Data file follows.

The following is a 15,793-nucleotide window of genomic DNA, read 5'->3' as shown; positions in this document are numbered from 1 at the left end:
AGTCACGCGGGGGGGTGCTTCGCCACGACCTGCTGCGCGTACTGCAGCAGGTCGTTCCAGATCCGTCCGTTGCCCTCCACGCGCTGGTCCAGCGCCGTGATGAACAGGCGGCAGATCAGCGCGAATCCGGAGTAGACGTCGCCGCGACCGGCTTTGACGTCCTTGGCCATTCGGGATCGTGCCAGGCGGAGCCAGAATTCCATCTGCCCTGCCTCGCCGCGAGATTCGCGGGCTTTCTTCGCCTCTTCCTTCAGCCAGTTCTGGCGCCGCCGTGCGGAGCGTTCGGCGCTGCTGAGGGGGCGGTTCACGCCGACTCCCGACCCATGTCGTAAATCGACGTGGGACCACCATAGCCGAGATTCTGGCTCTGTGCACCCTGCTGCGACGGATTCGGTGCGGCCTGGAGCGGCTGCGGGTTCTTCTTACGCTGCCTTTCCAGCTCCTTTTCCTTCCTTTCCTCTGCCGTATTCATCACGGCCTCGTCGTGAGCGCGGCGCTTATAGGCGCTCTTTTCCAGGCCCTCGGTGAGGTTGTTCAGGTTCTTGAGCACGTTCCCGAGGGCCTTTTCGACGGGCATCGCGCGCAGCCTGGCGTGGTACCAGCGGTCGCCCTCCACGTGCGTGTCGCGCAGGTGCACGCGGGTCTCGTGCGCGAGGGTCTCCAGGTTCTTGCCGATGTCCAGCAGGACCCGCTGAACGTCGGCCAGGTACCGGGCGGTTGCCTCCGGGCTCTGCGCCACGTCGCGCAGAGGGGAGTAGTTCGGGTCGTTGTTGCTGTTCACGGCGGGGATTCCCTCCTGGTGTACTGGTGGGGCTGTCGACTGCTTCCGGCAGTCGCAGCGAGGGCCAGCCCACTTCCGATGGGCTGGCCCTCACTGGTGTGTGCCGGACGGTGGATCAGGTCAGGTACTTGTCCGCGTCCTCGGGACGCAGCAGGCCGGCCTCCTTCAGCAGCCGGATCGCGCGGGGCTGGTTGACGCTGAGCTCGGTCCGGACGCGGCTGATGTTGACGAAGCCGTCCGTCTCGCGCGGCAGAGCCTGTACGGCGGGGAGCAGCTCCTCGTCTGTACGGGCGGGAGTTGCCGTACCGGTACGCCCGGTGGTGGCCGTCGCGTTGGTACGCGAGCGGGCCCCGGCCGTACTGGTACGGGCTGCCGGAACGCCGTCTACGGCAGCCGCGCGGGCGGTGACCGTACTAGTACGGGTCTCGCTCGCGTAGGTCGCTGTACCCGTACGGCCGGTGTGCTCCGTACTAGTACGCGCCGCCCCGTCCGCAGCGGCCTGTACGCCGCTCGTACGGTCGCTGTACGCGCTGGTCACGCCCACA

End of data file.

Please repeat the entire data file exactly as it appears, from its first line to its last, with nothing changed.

The following is a 15,793-nucleotide window of genomic DNA, read 5'->3' as shown; positions in this document are numbered from 1 at the left end:
AGTCACGCGGGGGGGTGCTTCGCCACGACCTGCTGCGCGTACTGCAGCAGGTCGTTCCAGATCCGTCCGTTGCCCTCCACGCGCTGGTCCAGCGCCGTGATGAACAGGCGGCAGATCAGCGCGAATCCGGAGTAGACGTCGCCGCGACCGGCTTTGACGTCCTTGGCCATTCGGGATCGTGCCAGGCGGAGCCAGAATTCCATCTGCCCTGCCTCGCCGCGAGATTCGCGGGCTTTCTTCGCCTCTTCCTTCAGCCAGTTCTGGCGCCGCCGTGCGGAGCGTTCGGCGCTGCTGAGGGGGCGGTTCACGCCGACTCCCGACCCATGTCGTAAATCGACGTGGGACCACCATAGCCGAGATTCTGGCTCTGTGCACCCTGCTGCGACGGATTCGGTGCGGCCTGGAGCGGCTGCGGGTTCTTCTTACGCTGCCTTTCCAGCTCCTTTTCCTTCCTTTCCTCTGCCGTATTCATCACGGCCTCGTCGTGAGCGCGGCGCTTATAGGCGCTCTTTTCCAGGCCCTCGGTGAGGTTGTTCAGGTTCTTGAGCACGTTCCCGAGGGCCTTTTCGACGGGCATCGCGCGCAGCCTGGCGTGGTACCAGCGGTCGCCCTCCACGTGCGTGTCGCGCAGGTGCACGCGGGTCTCGTGCGCGAGGGTCTCCAGGTTCTTGCCGATGTCCAGCAGGACCCGCTGAACGTCGGCCAGGTACCGGGCGGTTGCCTCCGGGCTCTGCGCCACGTCGCGCAGAGGGGAGTAGTTCGGGTCGTTGTTGCTGTTCACGGCGGGGATTCCCTCCTGGTGTACTGGTGGGGCTGTCGACTGCTTCCGGCAGTCGCAGCGAGGGCCAGCCCACTTCCGATGGGCTGGCCCTCACTGGTGTGTGCCGGACGGTGGATCAGGTCAGGTACTTGTCCGCGTCCTCGGGACGCAGCAGGCCGGCCTCCTTCAGCAGCCGGATCGCGCGGGGCTGGTTGACGCTGAGCTCGGTCCGGACGCGGCTGATGTTGACGAAGCCGTCCGTCTCGCGCGGCAGAGCCTGTACGGCGGGGAGCAGCTCCTCGTCTGTACGGGCGGGAGTTGCCGTACCGGTACGCCCGGTGGTGGCCGTCGCGTTGGTACGCGAGCGGGCCCCGGCCGTACTGGTACGGGCTGCCGGAACGCCGTCTACGGCAGCCGCGCGGGCGGTGACCGTACTAGTACGGGTCTCGCTCGCGTAGGTCGCTGTACCCGTACGGCCGGTGTGCTCCGTACTAGTACGCGCCGCCCCGTCCGCAGCGGCCTGTACGCCGCTCGTACGGTCGCTGTACGCGCTGGTCACGCCCACA